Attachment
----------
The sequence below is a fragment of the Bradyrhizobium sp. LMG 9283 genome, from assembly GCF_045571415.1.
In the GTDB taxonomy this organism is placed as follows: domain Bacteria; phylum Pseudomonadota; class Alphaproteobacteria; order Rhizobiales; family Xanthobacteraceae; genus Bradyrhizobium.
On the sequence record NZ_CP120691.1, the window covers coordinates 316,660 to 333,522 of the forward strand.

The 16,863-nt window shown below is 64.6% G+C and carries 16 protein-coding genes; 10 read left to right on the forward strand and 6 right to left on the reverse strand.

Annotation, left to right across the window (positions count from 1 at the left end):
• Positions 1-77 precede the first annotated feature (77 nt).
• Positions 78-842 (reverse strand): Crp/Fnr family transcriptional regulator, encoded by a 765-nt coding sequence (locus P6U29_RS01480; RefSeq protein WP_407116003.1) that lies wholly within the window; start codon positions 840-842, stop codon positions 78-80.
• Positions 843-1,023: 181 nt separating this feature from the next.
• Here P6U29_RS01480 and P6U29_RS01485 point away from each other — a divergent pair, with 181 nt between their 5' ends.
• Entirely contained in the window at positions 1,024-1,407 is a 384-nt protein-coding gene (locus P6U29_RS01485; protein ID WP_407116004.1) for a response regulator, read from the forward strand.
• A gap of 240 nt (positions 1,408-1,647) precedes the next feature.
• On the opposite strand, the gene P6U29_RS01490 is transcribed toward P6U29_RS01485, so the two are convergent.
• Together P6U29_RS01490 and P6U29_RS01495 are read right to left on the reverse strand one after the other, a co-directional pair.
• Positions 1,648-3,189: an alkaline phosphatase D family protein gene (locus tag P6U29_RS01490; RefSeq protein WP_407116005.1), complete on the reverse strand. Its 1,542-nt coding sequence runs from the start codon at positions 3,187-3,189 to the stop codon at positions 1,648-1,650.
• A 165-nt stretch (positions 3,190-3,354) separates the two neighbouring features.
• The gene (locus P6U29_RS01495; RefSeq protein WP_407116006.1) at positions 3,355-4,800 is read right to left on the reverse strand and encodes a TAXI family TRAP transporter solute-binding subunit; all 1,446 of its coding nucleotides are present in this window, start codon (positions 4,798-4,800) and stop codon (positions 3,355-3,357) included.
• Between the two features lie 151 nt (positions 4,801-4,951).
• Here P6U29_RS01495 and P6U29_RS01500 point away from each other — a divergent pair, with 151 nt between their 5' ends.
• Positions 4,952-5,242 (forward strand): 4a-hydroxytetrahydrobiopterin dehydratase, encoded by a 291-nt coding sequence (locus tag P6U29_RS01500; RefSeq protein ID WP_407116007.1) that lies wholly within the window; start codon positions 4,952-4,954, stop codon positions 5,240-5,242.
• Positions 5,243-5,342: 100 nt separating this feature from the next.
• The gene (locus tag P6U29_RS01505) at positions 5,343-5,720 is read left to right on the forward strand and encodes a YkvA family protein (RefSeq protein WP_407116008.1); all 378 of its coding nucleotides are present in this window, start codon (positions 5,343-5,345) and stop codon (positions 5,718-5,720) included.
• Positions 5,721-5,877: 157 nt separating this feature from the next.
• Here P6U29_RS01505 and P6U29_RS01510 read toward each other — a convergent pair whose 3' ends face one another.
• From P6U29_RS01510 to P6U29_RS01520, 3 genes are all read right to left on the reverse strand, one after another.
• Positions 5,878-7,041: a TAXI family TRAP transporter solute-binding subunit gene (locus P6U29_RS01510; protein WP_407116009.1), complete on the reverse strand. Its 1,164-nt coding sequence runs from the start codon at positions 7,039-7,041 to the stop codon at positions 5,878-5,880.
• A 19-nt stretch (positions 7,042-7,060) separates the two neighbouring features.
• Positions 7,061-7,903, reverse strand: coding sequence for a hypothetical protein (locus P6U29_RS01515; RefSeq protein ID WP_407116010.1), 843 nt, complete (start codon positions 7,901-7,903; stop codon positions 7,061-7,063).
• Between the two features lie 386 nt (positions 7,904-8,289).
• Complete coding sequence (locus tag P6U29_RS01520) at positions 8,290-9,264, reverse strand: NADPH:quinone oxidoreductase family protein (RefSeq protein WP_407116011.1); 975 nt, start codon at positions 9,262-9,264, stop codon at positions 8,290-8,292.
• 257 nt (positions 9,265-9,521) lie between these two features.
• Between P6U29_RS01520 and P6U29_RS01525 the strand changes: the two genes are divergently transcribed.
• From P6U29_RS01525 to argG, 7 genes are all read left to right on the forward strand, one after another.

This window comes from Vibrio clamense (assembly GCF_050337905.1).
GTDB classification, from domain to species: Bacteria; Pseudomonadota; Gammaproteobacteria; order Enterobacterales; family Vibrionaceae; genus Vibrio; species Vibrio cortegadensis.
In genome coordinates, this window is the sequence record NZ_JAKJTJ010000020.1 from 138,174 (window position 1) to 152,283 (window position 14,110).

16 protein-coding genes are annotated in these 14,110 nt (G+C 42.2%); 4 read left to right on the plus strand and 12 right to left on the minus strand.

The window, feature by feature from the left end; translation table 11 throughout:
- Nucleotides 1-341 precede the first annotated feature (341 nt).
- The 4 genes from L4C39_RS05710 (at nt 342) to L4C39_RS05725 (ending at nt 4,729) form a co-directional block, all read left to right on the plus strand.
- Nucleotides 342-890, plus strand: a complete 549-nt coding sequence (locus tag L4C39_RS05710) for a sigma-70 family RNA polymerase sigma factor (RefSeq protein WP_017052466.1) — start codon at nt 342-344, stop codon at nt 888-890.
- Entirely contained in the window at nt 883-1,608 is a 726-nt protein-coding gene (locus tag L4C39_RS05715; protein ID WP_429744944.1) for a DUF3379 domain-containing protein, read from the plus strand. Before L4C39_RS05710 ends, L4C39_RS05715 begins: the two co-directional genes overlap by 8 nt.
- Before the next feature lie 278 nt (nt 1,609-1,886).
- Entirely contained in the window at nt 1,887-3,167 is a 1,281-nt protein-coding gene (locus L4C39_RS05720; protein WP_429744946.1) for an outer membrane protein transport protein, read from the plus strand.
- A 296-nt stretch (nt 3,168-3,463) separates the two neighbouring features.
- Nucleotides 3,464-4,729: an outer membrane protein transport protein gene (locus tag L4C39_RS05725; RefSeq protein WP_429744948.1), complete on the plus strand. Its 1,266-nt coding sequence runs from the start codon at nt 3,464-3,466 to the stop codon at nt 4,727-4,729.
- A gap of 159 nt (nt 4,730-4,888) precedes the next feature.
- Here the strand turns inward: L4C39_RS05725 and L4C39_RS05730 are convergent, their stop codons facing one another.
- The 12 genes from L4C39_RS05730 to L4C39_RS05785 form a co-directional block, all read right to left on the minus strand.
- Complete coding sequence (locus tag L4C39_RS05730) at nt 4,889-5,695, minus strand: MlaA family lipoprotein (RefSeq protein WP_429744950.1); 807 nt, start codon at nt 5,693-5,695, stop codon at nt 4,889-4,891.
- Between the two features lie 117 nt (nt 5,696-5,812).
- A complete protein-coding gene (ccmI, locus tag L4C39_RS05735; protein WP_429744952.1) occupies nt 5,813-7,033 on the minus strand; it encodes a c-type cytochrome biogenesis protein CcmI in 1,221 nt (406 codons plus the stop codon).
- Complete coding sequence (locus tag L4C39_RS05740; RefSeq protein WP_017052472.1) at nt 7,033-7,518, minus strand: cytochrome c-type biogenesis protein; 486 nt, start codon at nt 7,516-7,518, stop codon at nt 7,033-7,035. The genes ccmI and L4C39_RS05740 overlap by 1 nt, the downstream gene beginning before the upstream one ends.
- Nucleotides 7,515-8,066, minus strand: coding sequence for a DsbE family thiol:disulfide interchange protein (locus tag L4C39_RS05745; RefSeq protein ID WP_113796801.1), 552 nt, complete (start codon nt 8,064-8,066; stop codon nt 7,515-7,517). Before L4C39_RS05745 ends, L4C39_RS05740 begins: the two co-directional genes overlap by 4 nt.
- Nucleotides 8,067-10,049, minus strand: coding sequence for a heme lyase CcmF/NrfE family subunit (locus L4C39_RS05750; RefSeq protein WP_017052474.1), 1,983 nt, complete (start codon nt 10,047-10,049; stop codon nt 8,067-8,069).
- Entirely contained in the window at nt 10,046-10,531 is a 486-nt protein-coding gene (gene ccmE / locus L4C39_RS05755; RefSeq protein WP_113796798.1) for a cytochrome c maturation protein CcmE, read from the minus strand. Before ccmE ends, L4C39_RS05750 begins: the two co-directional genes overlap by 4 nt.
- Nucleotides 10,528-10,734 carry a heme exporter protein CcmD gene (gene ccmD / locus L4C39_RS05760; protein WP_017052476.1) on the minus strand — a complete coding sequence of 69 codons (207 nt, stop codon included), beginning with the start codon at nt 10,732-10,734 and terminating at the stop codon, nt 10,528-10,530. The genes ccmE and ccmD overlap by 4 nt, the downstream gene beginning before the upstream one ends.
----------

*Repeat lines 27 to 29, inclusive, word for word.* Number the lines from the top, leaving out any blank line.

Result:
• Positions 7,061-7,903, reverse strand: coding sequence for a hypothetical protein (locus P6U29_RS01515; RefSeq protein ID WP_407116010.1), 843 nt, complete (start codon positions 7,901-7,903; stop codon positions 7,061-7,063).
• Between the two features lie 386 nt (positions 7,904-8,289).
• Complete coding sequence (locus tag P6U29_RS01520) at positions 8,290-9,264, reverse strand: NADPH:quinone oxidoreductase family protein (RefSeq protein WP_407116011.1); 975 nt, start codon at positions 9,262-9,264, stop codon at positions 8,290-8,292.